• Traditional Chinese medicine (TCM), regards acupuncture as a very important modality in the treatment of colitis, especially ulcerative colitis [11]. A randomized clinical trial has been successful in outlining the efficacy of acupuncture in combination with moxibustion in the treatment of colitis [10]. These therapeutic benefits are extended by both traditional and sham acupuncture techniques.
  • Research has concluded the usefulness of Mindfulness-based stress reduction (MBSR) as an additional therapeutic treatment to improve the remission associated with mild to severe colitis [12]. MBSR is a type of meditation and shows some promise as a complementary approach to improve quality of life (QOL) and decrease perceived stress in people with ulcerative colitis.

There is no evidence that IBDs are caused by diet. But changes to your diet may help you manage your symptoms or increase the time between flare-ups. Limiting dairy products or cutting down on high-fiber foods may reduce inflammation of the colon. If raw fruits and vegetables bother you, try steaming, baking or stewing them. Try eliminating any foods that seem to make your symptoms worse.

Colitis can occur for several reasons. Treatment, prognosis and complications depend on the etiology of colitis. It is advised to consult one’s health care provider for the right diagnosis and treatment.

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2. Patel KB, Patel M, Mehta CS, Gupta S, Kessler CS. Ayurvedic management of ulcerative colitis–a non-randomized observational clinical study. Forsch Komplementmed. 2013;20(2):144-7. doi: 10.1159/000350832. Epub 2013 Apr 12. PubMed PMID: 23636034.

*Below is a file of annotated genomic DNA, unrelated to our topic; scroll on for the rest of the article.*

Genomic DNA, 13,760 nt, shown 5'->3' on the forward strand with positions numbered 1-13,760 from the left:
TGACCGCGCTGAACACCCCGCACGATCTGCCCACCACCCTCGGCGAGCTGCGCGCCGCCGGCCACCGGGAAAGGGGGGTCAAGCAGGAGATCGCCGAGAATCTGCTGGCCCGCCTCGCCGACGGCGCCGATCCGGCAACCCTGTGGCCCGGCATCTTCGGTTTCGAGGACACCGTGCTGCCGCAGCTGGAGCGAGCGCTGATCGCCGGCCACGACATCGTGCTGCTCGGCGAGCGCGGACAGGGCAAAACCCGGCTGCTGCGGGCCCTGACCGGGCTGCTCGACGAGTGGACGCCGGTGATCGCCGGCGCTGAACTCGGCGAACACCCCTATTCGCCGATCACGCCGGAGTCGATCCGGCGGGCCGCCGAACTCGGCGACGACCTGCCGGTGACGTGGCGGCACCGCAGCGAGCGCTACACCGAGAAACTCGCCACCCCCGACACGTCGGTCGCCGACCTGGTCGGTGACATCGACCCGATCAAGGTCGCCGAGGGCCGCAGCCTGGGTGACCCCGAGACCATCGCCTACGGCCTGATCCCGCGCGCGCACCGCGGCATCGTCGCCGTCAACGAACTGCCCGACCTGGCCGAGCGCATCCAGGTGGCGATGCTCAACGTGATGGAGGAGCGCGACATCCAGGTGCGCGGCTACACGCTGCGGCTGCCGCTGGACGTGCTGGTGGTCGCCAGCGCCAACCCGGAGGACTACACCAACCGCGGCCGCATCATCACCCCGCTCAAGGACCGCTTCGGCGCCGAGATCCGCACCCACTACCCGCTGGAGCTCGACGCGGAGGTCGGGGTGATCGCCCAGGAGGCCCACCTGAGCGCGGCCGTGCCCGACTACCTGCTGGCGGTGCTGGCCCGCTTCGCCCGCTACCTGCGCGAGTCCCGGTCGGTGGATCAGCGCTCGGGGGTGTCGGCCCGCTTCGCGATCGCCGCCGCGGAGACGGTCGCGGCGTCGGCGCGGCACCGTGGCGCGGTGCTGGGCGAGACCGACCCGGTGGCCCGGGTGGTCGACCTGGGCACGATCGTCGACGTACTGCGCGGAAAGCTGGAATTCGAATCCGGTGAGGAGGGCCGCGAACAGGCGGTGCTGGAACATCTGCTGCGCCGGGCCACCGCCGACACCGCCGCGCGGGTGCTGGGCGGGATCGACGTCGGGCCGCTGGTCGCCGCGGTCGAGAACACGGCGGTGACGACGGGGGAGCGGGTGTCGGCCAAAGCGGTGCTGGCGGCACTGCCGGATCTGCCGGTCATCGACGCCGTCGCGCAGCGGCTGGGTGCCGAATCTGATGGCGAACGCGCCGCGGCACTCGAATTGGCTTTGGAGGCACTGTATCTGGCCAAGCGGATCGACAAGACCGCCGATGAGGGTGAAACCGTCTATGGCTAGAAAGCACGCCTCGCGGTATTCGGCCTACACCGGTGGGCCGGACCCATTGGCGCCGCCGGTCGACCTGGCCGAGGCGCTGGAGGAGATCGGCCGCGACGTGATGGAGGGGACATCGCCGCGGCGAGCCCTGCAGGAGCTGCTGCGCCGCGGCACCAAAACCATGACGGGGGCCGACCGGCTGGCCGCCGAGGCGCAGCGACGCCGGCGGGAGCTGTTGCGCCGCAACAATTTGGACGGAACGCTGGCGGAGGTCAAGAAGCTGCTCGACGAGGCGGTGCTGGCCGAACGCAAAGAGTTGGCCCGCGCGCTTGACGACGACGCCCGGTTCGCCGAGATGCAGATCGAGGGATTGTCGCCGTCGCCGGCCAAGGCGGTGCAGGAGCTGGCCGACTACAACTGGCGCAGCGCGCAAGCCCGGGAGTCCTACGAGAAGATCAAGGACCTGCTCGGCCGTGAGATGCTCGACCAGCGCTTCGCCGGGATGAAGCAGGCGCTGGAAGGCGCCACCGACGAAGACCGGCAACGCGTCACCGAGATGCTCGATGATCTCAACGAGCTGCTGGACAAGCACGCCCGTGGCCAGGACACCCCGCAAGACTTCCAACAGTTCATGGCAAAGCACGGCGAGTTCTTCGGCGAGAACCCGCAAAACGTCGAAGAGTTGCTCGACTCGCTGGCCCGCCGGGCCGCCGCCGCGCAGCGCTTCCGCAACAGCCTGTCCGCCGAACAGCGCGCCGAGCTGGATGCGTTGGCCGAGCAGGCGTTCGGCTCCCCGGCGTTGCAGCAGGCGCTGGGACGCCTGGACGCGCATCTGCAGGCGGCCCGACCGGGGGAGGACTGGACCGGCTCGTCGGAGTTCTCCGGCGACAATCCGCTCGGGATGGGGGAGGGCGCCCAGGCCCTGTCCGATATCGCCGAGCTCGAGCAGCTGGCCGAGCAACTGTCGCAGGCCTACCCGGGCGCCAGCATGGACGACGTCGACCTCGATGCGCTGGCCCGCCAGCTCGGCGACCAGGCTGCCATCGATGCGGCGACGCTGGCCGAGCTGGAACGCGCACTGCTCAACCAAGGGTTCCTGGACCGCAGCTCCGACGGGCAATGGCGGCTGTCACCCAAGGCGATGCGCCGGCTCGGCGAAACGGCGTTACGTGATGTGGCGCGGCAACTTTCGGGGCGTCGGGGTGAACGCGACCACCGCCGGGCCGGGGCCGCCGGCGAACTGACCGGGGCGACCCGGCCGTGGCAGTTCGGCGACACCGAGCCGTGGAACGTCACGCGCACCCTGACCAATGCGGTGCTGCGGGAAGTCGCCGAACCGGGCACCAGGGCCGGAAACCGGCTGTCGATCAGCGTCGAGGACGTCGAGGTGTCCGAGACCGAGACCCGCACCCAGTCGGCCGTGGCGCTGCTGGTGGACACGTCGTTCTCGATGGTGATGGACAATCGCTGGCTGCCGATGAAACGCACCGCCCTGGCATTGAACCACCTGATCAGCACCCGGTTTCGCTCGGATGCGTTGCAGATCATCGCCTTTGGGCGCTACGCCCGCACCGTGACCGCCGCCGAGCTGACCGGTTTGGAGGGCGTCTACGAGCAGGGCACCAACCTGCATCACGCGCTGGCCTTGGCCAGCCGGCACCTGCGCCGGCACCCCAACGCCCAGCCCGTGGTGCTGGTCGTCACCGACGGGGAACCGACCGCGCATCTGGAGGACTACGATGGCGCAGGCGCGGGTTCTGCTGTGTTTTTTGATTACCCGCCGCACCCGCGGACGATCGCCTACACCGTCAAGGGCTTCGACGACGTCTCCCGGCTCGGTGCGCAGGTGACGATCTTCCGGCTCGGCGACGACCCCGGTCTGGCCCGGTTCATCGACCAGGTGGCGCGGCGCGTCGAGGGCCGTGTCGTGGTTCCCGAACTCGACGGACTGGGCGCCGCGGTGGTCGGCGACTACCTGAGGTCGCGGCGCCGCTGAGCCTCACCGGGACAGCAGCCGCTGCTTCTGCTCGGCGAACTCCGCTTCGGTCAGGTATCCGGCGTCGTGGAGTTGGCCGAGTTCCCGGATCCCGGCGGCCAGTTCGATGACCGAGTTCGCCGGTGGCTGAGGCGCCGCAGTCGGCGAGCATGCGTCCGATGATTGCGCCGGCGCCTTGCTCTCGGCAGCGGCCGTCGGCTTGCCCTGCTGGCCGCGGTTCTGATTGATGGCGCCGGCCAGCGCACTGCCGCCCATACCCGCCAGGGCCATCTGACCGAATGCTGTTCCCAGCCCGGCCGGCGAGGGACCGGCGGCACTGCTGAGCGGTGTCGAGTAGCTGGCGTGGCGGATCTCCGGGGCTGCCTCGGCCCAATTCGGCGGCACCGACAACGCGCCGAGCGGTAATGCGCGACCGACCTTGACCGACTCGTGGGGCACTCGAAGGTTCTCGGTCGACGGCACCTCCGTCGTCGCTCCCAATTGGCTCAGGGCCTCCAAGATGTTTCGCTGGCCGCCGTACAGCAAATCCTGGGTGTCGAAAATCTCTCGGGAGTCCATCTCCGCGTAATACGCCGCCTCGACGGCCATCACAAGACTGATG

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6. AlFaleh K, Anabrees J. Probiotics for prevention of necrotizing enterocolitis  in preterm infants. Evid Based Child Health. 2014 Sep;9(3):584-671. doi: 10.1002/ebch.1976. PubMed PMID: 25236307.

7. Marteau PR, de Vrese M, Cellier CJ, Schrezenmeir J. Protection from gastrointestinal diseases with the use of probiotics. Am J Clin Nutr. 2001 Feb;73(2 Suppl):430S-436S. Review. PubMed PMID: 11157353.

8. Ive EC, Couchman IM, Reddy L. Therapeutic Effect of Arsenicum album on Leukocytes. Int J Mol Sci. 2012;13(3):3979-87. doi: 10.3390/ijms13033979. Epub 2012 Mar 22. PubMed PMID: 22489193; PubMed Central PMCID: PMC3317753.

9. Eldahshan OA, Abdel-Daim MM. Phytochemical study, cytotoxic, analgesic, antipyretic and anti-inflammatory activities of Strychnos nux-vomica. Cytotechnology. 2014 Apr 8. [Epub ahead of print] PubMed PMID: 24711053.

10. Schneider A, Streitberger K, Joos S. Acupuncture treatment in gastrointestinal diseases: a systematic review. World J Gastroenterol. 2007 Jul 7;13(25):3417-24.  Review. PubMed PMID: 17659687; PubMed Central PMCID: PMC4146776.

11. Joos S, Wildau N, Kohnen R, Szecsenyi J, Schuppan D, Willich SN, Hahn EG, Brinkhaus B. Acupuncture and moxibustion in the treatment of ulcerative colitis:  a randomized controlled study. Scand J Gastroenterol. 2006 Sep;41(9):1056-63. PubMed PMID: 16938719.

12. Jedel S, Hoffman A, Merriman P, Swanson B, Voigt R, Rajan KB, Shaikh M, Li H, Keshavarzian A. A randomized controlled trial of mindfulness-based stress reduction to prevent flare-up in patients with inactive ulcerative colitis.Digestion. 2014;89(2):142-55. doi: 10.1159/000356316. Epub 2014 Feb 14. PubMed PMID: 24557009; PubMed Central PMCID: PMC4059005.